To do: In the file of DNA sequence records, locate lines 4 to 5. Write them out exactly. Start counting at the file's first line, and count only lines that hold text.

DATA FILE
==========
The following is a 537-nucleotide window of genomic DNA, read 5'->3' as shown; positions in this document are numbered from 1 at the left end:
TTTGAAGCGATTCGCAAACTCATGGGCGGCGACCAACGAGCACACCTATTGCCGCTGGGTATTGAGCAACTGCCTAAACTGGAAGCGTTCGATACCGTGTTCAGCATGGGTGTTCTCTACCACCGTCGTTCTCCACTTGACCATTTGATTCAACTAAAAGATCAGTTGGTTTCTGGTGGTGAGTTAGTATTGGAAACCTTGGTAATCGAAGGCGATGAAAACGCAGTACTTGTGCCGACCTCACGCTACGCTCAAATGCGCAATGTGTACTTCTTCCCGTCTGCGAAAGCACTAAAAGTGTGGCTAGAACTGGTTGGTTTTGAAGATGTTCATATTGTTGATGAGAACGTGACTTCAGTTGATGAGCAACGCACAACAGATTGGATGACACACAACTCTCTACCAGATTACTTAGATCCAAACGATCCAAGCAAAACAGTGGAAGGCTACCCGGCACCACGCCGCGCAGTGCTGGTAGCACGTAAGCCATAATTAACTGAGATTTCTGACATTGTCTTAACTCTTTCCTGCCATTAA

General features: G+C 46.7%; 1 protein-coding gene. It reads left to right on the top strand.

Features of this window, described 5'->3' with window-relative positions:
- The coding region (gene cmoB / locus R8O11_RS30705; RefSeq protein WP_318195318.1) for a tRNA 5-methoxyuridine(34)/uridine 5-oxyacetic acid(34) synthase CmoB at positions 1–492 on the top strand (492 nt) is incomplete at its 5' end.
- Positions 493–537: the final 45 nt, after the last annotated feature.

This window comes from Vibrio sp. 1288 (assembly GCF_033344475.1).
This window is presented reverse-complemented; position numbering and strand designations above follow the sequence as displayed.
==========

Features of this window, described 5'->3' with window-relative positions:
- The coding region (gene cmoB / locus R8O11_RS30705; RefSeq protein WP_318195318.1) for a tRNA 5-methoxyuridine(34)/uridine 5-oxyacetic acid(34) synthase CmoB at positions 1–492 on the top strand (492 nt) is incomplete at its 5' end.